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Trivia: When Dean and Crowley enter the pawnshop, Tara is reading Locke & Key #1, a supernatural comic put out by IDW Publishing.
During the episode's premiere airing, the last part of the end credits were replaced by the last part of the end credits from the preceding episode of The Originals.
While delirious, Sam mentions a time their father took them to the Grand Canyon. However, in "Croatoan," Dean says he's still never been despite them regularly driving across the country.
When Dean is in the mall with Charlie picking out her FBI outfit, as he calls Sam on Charlie's phone the phone is still on the lock screen as he holds it up against his ear.
Sam asks Dean if Castiel touching the angel tablet broke Heaven's control over him. However, as Dean saw earlier, Castiel spared Dean's life and then picked up the tablet. Neither Sam nor Dean would have any reason to think touching the tablet had anything to do with Castiel's freedom.
Trivia: The article in the newspaper below the one about Shane details a polar bear attacking a nuclear submarine at the North Pole.
Dean comes back to the motel and as Sam says that the abductions have stopped, he tosses his car keys on the counter. The camera cuts to a different angle and the keys disappear. Dean leans over Sam's shoulder and the next shot reveals the keys back on the counter.
Near the start after Sam pays for the produce he picked, you can clearly see the organic apple he was eating is quite severely bruised. In the next shot, he has a different apple that looks much nicer.
When the timer on the borax Molotov counts down to 0, it flashes to a new screen saying that there are 11 seconds remaining, but that the "time is up."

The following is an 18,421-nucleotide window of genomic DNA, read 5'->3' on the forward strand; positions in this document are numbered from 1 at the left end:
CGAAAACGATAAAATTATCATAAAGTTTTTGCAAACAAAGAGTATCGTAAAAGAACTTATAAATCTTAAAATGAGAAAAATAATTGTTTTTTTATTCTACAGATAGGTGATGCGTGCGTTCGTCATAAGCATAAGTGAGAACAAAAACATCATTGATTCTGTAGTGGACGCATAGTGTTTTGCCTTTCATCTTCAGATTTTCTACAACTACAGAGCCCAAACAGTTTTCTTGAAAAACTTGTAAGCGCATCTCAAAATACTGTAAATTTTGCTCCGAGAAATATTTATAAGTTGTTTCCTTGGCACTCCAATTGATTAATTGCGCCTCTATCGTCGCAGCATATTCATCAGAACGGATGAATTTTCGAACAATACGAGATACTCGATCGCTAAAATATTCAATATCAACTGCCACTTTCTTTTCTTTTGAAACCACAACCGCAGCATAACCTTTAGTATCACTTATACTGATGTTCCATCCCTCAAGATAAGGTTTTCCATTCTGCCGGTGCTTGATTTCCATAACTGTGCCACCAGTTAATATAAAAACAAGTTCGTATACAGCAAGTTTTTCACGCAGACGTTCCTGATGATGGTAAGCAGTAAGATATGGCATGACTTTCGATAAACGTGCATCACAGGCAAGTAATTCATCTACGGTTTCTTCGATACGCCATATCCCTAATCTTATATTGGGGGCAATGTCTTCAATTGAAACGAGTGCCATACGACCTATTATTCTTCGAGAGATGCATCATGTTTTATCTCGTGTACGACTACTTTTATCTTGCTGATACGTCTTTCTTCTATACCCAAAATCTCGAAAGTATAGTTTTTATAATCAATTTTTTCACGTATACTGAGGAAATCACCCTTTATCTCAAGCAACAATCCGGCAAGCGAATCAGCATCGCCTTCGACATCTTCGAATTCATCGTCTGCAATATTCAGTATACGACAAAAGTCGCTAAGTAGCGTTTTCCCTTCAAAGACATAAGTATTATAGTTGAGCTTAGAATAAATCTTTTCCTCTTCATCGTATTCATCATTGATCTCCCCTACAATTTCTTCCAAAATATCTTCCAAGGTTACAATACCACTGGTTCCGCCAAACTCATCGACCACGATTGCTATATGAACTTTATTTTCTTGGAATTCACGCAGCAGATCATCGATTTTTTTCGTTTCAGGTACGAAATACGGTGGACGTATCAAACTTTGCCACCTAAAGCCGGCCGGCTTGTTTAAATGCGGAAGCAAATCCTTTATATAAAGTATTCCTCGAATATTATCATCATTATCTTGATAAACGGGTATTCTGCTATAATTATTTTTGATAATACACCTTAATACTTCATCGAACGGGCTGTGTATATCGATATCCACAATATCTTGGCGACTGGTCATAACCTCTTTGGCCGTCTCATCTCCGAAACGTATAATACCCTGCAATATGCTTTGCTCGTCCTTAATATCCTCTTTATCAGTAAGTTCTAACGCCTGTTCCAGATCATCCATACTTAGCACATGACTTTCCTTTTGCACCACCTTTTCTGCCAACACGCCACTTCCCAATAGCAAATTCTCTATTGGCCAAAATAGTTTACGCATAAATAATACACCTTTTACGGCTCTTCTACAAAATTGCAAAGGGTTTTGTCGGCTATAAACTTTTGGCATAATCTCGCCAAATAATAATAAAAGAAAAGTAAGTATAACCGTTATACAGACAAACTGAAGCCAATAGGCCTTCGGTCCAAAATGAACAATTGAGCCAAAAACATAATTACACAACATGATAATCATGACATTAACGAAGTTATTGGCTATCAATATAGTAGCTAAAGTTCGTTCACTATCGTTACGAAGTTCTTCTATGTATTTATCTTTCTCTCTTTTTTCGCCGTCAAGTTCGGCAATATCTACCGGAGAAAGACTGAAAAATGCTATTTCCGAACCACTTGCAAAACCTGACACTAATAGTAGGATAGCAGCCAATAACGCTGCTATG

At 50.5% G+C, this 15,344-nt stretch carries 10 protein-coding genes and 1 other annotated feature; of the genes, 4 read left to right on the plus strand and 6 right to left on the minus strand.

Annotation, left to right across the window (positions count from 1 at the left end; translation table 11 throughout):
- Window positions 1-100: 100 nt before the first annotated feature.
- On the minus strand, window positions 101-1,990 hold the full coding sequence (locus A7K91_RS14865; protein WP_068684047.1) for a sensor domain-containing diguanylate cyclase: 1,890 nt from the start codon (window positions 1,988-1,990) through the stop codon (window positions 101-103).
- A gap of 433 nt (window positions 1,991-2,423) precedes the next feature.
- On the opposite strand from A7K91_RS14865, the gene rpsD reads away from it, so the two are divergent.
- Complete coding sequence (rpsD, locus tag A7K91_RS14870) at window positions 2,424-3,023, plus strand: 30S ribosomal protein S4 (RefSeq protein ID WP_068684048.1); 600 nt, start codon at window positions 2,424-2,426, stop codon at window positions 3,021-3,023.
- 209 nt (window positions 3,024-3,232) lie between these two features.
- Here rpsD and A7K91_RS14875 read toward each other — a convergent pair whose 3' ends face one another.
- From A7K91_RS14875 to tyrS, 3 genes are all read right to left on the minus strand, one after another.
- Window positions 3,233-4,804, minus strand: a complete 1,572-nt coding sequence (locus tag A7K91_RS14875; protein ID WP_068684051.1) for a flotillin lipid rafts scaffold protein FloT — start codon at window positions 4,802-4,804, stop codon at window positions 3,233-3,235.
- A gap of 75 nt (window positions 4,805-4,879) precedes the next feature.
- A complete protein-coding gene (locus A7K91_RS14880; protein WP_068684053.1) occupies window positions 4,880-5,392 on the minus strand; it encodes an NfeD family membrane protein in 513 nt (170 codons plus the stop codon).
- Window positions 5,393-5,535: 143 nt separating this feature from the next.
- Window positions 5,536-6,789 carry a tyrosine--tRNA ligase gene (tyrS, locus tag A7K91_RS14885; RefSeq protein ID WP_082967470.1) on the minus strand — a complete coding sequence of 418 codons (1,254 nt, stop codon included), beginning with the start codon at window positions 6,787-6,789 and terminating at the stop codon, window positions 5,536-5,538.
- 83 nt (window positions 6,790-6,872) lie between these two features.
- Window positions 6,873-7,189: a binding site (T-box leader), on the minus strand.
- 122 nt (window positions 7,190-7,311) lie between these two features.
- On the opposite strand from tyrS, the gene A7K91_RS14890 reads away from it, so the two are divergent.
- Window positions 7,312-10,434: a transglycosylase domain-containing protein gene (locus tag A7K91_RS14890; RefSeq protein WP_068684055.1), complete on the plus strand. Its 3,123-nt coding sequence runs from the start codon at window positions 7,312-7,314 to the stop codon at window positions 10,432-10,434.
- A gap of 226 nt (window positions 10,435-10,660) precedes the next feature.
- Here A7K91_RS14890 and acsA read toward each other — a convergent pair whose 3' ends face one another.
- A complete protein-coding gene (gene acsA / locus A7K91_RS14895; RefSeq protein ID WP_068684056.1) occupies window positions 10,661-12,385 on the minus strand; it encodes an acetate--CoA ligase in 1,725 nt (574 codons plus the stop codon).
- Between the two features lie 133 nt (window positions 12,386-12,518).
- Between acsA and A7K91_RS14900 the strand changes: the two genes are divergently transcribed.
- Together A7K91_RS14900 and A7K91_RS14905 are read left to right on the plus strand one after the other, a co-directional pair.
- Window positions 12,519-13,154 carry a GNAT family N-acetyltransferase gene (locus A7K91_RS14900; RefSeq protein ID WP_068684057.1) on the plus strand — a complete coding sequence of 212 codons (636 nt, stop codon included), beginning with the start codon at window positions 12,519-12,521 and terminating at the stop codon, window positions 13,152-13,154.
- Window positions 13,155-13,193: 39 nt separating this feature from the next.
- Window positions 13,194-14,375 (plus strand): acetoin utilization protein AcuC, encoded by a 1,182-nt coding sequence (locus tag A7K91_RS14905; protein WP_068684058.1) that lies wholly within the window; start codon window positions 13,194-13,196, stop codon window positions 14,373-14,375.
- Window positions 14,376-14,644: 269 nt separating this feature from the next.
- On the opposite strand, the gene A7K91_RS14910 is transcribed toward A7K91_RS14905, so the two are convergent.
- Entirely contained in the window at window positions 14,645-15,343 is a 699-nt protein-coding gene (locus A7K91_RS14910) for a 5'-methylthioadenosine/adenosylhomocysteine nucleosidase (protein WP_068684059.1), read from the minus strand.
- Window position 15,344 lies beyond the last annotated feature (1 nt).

The newspaper Sam was reading chronicling the murder of Van Ness' fiancee on the eve of their wedding is dated Friday, January 11, 1901. When Sam and Dean break into the Van Ness mausoleum the marker on Van Ness's crypt says he was born in 1895 and died in 1935. That would have made Van Ness six years old when he was engaged to be married.
The description of the shojo on the website says that it has red hair and face, but the creature on-screen clearly has black hair and a white face.
When Sam first views the picture wall at Plucky's the picture of the shark is on the edge next to a pumpkin head monster. The shot pulls back to Sam looking at the wall and a second later back to the wall and now the shark is gone and there's a picture of a witch.
Sam and Dean's dialog in the opening scene doesn't exactly match what is said when they redo the scene in the car and alley fifteen minutes later into the episode.
There are two victims, the lottery winner and the baseball player. Both of those are on "Sam and Becky's Investigation" board, and the baseball player is clearly labeled Victim 2. However, right after Marsha avoids death, the episode cuts to Sam having another headache. There's a spot for Victim 3 and what appears to be a framed newspaper headline. However, at this point there is no Victim 3, and given that seconds ago Marsha evaded death, there wouldn't be any newspaper article about her near-fatal accident.
After Dean finds the coin and is walking down the street describing it to Sam, the plants beside the bus bench are well and growing. There is also dirt and plant growth under the bench. However, in the next shot, there are only two clumps of dead plants on either side, and the bench is now on concrete with no plant life behind or underneath it.
When Young Sam finishes his phone call to his father in the flashback, it is raining all around him. However, he, his jacket, and his newspaper are all completely dry.
Trivia: When Lucifer takes Sam to the office building that is really a warehouse, the name on the door says Morningstar, a reference to one of Lucifer's many names.
Trivia: When Dean is working on the Impala toward the beginning, he is wearing a Survivor Eye of the Tiger t-shirt.
As Sam runs through the woods, he draws his gun. In the next shot, it disappears from his right hand. When comes around a tree, the gun is back in his hand. Finally, when he crouches down by the stream, the gun disappears again.
Lovecraft's short story, "The Haunter of the Dark" was written in November, 1935, and published in the December 1936 edition of Weird Tales, rather than written and finished in March, 1937 as shown here.
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dysfuntional families, Supernatural, demonic resurrection, absent parent, supernatural forces